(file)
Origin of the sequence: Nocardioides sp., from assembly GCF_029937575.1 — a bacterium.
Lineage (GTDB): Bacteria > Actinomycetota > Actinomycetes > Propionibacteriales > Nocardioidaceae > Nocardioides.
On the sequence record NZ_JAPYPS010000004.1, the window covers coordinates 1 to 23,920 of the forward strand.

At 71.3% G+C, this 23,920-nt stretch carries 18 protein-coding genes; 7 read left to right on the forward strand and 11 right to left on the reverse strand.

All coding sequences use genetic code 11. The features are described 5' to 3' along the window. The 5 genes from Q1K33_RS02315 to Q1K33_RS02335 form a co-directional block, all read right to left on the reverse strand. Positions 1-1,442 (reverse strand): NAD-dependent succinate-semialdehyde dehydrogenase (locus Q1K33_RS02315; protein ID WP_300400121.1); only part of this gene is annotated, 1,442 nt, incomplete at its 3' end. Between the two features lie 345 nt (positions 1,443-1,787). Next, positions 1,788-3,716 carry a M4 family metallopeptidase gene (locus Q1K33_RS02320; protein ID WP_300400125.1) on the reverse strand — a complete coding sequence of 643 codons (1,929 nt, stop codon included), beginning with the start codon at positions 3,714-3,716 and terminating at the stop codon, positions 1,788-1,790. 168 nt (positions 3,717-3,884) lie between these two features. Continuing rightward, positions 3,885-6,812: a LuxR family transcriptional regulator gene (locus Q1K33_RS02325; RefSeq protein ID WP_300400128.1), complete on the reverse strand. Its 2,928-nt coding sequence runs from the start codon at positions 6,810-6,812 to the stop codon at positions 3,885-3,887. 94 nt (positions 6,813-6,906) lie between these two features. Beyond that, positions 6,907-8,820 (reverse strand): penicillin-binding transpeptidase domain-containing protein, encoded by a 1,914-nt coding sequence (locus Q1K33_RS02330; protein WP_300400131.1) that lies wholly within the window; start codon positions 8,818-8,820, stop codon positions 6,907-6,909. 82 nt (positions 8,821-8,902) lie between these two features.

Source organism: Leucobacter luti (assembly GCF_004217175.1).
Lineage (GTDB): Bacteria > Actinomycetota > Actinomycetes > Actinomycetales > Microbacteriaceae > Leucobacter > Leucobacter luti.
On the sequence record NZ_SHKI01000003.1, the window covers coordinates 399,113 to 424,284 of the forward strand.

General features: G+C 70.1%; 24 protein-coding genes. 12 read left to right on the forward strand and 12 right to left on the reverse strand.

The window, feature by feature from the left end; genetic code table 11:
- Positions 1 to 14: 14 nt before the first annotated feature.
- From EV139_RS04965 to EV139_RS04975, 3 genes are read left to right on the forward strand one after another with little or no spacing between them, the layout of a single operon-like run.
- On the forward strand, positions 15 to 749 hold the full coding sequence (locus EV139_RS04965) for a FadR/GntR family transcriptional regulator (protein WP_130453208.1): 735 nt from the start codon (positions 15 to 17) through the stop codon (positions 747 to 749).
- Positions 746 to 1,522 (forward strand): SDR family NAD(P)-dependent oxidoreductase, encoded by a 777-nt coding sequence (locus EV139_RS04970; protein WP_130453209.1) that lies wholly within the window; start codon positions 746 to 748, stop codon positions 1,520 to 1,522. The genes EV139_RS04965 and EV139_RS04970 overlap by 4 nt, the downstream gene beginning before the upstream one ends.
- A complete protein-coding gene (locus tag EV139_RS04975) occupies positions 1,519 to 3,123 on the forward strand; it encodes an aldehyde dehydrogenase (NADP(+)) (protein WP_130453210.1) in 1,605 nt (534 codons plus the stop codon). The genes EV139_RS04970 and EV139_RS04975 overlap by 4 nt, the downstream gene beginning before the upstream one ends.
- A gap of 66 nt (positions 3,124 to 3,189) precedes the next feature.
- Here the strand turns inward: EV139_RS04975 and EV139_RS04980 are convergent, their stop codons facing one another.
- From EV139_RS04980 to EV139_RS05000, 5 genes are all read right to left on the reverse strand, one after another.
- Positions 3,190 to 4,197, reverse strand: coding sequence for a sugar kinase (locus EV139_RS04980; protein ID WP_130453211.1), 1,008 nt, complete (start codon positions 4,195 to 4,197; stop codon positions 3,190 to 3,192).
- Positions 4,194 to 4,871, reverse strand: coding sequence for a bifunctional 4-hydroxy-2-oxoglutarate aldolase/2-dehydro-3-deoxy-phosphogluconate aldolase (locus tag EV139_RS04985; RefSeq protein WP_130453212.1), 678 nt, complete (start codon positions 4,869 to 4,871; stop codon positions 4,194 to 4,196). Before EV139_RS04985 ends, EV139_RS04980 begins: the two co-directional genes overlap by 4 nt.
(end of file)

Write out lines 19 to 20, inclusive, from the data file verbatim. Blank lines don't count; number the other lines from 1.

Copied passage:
- Positions 3,190 to 4,197, reverse strand: coding sequence for a sugar kinase (locus EV139_RS04980; protein ID WP_130453211.1), 1,008 nt, complete (start codon positions 4,195 to 4,197; stop codon positions 3,190 to 3,192).
- Positions 4,194 to 4,871, reverse strand: coding sequence for a bifunctional 4-hydroxy-2-oxoglutarate aldolase/2-dehydro-3-deoxy-phosphogluconate aldolase (locus tag EV139_RS04985; RefSeq protein WP_130453212.1), 678 nt, complete (start codon positions 4,869 to 4,871; stop codon positions 4,194 to 4,196). Before EV139_RS04985 ends, EV139_RS04980 begins: the two co-directional genes overlap by 4 nt.